HEMOS will develop a novel design methodology for enhancing ships’ thermal load and energy demand assessment based on a tailored dynamic simulation approach. A dynamic simulation model can consider the entire ship’s energy system and environmental effects. We are entirely optimising the whole vessel/plant system to minimise diverse objective functions. This allows us to demonstrate the benefits of access to data collected on a large cruise ship. We will implement new system engineering and development activities, including unique system descriptions, principles and logic. Furthermore, we will enforce a small-scale pilot project to verify the calculation model. A new design methodology for optimal efficiency will verify heat system balancing on ships.
HEMOS proposes a novel design methodology for enhancing the thermal load and energy demands assessment of a ship by exploiting a novel tailored dynamic simulation approach. The applicability of the dynamic approach applied to a ship – modelled as a moving energy system (envelope + plants) subjected to marine weather conditions – was proposed by UNINA and proved through numerical case study analyses. This approach, never applied before, allows overcoming the issues linked to the traditional ship systems design method based on steady-state conditions (e.g. for the design of HVAC systems ISO7547). According to recent numerical studies conducted by UNINA , by exploiting the proposed methodology for the optimal design and operation of the ship waste heat recovery and innovative technologies, significant energy savings, up to 16%, can be achieved. The use of dynamic simulations is expected to aid the design of ships, especially energivorous cruise ships, by enabling the proper selection and sizing of onboard energy systems and the implementation of optimal operation of control strategies.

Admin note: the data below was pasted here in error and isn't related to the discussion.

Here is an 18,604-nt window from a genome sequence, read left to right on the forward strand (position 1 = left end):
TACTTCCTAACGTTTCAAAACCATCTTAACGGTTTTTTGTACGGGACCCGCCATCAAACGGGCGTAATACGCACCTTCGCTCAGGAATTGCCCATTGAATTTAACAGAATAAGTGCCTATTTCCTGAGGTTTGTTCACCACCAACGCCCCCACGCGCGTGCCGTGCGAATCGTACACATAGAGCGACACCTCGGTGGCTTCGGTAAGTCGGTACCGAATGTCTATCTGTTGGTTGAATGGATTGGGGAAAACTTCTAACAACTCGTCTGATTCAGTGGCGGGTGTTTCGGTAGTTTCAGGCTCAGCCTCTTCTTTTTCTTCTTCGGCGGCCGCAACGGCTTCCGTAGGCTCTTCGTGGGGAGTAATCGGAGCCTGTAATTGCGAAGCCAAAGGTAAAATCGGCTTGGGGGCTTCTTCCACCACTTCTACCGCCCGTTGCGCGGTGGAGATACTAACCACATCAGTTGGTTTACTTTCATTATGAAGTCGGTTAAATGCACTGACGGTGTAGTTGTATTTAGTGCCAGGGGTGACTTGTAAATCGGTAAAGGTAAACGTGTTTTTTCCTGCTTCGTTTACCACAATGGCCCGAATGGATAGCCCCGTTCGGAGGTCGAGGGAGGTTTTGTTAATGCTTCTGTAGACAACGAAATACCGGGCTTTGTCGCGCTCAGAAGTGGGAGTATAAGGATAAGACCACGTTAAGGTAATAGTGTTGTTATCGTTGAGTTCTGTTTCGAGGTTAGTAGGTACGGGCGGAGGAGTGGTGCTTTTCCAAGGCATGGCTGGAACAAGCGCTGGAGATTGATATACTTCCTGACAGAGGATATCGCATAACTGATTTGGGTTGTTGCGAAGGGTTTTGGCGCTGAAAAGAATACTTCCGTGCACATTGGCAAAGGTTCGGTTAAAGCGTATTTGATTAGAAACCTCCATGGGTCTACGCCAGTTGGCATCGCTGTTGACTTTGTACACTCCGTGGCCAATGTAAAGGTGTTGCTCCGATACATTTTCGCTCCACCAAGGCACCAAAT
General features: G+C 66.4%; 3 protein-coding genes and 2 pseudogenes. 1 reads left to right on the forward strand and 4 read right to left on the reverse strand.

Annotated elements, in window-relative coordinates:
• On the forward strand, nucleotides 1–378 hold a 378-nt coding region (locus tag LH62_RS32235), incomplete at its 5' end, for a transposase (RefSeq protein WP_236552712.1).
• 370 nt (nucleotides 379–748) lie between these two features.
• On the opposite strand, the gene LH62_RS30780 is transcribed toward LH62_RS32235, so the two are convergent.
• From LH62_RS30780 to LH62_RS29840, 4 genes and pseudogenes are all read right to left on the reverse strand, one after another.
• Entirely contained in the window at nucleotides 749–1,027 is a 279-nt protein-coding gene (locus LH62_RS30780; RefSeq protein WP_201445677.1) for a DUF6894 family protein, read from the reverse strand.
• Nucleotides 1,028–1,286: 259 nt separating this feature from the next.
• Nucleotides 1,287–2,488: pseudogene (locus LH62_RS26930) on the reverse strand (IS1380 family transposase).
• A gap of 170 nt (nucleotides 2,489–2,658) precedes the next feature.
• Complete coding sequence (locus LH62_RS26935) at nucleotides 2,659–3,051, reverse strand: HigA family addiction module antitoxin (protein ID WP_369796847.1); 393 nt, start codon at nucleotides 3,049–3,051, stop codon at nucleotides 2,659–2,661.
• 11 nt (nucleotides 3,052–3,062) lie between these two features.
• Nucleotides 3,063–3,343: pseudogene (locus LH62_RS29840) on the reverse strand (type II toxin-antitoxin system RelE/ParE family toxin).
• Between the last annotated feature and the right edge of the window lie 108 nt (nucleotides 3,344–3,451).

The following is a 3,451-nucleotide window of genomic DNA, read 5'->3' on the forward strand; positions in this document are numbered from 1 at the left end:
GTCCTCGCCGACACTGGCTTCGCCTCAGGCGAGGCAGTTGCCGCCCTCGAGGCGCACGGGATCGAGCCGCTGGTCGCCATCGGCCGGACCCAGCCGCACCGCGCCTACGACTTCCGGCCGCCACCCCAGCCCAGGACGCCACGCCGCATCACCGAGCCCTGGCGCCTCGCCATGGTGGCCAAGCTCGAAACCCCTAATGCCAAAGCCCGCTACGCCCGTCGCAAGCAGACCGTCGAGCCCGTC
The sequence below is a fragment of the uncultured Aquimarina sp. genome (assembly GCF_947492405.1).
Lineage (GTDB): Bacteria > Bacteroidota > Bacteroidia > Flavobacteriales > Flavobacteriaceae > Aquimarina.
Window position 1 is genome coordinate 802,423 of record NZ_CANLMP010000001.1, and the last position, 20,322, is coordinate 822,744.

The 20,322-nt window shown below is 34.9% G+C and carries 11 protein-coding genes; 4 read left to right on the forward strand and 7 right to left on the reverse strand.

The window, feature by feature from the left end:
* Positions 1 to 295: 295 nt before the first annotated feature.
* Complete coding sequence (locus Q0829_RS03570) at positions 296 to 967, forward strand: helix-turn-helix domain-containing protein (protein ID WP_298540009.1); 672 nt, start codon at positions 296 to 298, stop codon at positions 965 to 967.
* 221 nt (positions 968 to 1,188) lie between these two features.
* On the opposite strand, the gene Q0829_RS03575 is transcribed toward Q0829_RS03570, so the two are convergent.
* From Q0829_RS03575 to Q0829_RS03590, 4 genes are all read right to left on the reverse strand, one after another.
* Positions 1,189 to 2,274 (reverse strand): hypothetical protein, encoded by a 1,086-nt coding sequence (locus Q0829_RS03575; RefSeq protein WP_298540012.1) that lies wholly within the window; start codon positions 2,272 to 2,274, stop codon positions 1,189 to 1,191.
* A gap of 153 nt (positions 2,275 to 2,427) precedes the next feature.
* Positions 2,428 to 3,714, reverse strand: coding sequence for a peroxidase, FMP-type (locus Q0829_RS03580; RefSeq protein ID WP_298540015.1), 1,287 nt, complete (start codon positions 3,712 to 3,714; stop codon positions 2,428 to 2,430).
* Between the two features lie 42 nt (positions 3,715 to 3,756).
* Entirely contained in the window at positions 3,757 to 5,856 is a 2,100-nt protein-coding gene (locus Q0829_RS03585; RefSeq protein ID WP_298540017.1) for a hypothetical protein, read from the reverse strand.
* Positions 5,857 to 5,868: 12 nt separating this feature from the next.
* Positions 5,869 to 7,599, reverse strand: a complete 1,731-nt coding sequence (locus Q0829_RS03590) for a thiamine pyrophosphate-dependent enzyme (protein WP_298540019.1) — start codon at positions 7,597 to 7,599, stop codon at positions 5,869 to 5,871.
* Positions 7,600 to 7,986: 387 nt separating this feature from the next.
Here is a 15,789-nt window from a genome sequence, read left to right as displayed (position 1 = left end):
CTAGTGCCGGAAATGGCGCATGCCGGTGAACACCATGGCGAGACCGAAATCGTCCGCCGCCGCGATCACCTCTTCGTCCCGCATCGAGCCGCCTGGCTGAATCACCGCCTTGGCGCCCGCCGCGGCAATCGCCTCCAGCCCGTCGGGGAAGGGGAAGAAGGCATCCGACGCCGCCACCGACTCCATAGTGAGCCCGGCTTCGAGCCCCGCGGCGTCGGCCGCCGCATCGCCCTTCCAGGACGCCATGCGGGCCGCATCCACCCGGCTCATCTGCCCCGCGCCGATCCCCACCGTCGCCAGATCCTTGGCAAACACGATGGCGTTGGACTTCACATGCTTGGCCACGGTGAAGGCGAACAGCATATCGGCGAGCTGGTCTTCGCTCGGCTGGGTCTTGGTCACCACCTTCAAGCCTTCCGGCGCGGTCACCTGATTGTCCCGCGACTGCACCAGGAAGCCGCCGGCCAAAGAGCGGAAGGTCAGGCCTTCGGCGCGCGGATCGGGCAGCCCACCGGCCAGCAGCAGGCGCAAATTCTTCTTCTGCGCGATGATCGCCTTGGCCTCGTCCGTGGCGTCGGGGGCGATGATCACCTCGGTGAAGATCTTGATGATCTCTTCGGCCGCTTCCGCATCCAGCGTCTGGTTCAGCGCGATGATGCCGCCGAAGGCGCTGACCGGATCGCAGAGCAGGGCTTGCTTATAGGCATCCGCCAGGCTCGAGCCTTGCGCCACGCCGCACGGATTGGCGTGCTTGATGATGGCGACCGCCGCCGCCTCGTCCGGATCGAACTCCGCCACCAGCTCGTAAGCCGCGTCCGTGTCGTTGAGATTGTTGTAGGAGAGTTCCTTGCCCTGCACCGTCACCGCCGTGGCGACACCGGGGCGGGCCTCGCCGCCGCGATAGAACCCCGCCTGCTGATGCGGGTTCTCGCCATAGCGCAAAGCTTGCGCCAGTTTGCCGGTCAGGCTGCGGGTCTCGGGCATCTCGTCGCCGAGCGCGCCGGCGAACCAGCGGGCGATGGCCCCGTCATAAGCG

As a first step, we will investigate a Royal Caribbean Group cruise ship, gather data about its energy, and learn about the vessel’s system configurations, topology, and interconnections between diverse ship subsystems, the technical design drawings, as well as on-site inspection.
Next, we will develop a dynamic optimization and calculation model. The dynamic simulation will aid the design of ships by enabling the proper selection of onboard energy systems and the implementation of advanced control strategies for the optimal operation of the vessel, reducing its energy cost and environmental impact. The use of real data obtained on the selected Royal Caribbean Group cruise ship will also allow for the calibration and validation of the simulation model.